Working with MSH offers opportunities to visit different locations where sponsored families live.  It's an amazing insight into how different life can be, and how much of a struggle it is for some.  I have been to Kathmandu to visit a mother who earns less than 2 pounds per day and can't afford to send her children to school without MSH sponsorship.  The cast system can be very cruel in these situations as it seems to unfairly hold people down.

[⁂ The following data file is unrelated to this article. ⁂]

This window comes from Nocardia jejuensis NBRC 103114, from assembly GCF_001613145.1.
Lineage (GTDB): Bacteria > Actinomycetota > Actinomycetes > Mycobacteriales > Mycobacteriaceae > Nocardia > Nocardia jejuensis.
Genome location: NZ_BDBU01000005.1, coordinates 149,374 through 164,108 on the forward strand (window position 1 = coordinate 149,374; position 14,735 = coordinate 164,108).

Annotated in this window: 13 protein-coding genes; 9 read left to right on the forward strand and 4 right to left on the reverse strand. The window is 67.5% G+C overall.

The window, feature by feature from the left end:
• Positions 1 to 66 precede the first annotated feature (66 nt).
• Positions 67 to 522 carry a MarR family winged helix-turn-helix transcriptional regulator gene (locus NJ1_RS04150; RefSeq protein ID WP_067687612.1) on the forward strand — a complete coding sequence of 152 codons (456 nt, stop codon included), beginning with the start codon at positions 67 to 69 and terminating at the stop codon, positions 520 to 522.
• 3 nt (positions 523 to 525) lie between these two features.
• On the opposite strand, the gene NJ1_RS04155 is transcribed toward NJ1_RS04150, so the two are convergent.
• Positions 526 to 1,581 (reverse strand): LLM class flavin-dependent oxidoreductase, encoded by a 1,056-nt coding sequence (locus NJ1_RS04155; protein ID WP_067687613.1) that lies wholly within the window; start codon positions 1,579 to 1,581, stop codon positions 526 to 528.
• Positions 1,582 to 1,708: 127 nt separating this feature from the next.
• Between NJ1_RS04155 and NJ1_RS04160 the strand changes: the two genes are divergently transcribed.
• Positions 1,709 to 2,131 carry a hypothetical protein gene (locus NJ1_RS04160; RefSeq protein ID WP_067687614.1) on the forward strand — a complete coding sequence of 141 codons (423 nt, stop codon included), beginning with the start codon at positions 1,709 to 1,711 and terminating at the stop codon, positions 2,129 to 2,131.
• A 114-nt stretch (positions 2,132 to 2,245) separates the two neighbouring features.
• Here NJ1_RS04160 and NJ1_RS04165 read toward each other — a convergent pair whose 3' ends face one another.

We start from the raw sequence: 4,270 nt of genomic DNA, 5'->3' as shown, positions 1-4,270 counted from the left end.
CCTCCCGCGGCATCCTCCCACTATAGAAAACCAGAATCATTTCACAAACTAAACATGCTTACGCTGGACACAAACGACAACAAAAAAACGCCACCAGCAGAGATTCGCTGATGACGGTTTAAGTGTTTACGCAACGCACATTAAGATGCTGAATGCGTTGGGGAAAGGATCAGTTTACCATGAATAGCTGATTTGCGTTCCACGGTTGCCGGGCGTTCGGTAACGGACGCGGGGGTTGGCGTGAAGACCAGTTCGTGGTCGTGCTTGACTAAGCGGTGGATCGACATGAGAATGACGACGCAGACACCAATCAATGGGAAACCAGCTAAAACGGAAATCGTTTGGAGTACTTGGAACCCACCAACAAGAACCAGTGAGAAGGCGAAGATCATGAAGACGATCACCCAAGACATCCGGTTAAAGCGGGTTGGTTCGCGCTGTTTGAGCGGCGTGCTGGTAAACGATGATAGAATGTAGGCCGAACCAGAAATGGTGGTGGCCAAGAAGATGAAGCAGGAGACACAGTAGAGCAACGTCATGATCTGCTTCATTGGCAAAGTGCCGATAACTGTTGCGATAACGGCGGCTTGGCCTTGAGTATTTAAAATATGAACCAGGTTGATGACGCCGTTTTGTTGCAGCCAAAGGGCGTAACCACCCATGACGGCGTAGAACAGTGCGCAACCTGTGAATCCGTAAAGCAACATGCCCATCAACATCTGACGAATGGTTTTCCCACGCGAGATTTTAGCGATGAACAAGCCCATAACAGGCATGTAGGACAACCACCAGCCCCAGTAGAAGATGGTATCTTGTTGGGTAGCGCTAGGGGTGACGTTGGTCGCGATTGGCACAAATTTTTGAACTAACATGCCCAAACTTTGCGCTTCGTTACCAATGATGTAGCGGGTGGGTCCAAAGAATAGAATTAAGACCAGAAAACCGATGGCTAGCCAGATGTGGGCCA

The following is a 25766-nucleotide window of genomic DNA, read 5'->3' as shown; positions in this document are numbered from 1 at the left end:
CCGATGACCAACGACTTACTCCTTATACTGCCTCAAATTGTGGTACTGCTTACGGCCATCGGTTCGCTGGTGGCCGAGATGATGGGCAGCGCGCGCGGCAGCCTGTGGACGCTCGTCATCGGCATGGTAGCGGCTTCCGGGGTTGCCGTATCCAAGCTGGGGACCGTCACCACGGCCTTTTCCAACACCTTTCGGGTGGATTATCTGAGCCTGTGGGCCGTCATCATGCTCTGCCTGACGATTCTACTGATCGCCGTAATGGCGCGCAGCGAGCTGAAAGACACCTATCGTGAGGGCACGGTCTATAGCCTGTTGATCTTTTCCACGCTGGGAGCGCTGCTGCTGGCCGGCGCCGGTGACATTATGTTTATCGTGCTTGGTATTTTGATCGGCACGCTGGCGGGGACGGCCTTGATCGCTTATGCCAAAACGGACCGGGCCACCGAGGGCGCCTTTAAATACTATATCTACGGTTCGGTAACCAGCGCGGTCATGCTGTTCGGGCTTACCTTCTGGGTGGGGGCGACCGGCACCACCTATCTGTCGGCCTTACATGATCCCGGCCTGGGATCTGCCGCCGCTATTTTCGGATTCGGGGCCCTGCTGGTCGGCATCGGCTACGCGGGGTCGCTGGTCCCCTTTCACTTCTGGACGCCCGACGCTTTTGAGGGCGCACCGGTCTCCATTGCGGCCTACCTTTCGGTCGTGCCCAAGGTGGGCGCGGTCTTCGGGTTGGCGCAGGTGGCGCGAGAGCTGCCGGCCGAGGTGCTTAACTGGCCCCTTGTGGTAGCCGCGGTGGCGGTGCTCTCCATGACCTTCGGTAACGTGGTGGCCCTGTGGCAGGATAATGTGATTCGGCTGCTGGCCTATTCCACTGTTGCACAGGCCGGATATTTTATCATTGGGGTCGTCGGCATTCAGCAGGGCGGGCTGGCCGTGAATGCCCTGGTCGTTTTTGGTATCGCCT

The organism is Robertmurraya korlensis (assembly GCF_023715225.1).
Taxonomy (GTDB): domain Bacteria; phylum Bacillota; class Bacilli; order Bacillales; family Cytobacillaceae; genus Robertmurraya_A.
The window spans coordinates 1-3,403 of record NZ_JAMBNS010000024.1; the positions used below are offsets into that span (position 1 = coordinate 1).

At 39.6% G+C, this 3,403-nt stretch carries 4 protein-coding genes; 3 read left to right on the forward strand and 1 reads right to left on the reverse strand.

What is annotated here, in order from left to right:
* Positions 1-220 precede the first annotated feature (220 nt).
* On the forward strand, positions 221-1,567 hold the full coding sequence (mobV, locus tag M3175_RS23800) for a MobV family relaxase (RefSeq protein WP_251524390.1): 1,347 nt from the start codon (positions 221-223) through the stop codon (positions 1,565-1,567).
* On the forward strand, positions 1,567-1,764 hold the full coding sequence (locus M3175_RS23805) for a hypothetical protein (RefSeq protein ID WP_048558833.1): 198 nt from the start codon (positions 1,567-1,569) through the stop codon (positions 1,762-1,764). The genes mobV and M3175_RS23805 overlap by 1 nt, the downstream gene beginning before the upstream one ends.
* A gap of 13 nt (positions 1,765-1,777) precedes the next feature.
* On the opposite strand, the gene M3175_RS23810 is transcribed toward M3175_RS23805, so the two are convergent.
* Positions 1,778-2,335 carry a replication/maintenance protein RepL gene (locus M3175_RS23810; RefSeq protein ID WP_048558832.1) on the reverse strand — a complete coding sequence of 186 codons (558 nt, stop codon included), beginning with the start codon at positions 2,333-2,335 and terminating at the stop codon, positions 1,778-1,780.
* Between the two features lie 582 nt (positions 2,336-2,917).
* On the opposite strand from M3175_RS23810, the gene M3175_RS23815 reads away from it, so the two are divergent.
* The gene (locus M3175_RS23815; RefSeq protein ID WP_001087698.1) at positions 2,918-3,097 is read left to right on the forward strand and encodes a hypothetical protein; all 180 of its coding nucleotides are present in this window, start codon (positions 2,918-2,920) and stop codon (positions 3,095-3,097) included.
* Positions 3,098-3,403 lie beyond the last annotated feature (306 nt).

Another family in Bhaktapur had ambitions blown away by the father discovering from a medical examination that he has HIV.  His health has deteriorated since, including thus far unexplained pains to his left leg.  This means he struggles for employment, and his wife earns around 50p on a good day from making hats. Without MSH sponsorship there is no way their daughter would be able to attend school. The families I have visited so far are unbelievably nice people.  They all offer food and drinks, which we decline every time as we can tell they haven't got the money to pay for it.  Their gratitude is unquestionably honest.

Lovely people; I cannot make a carpet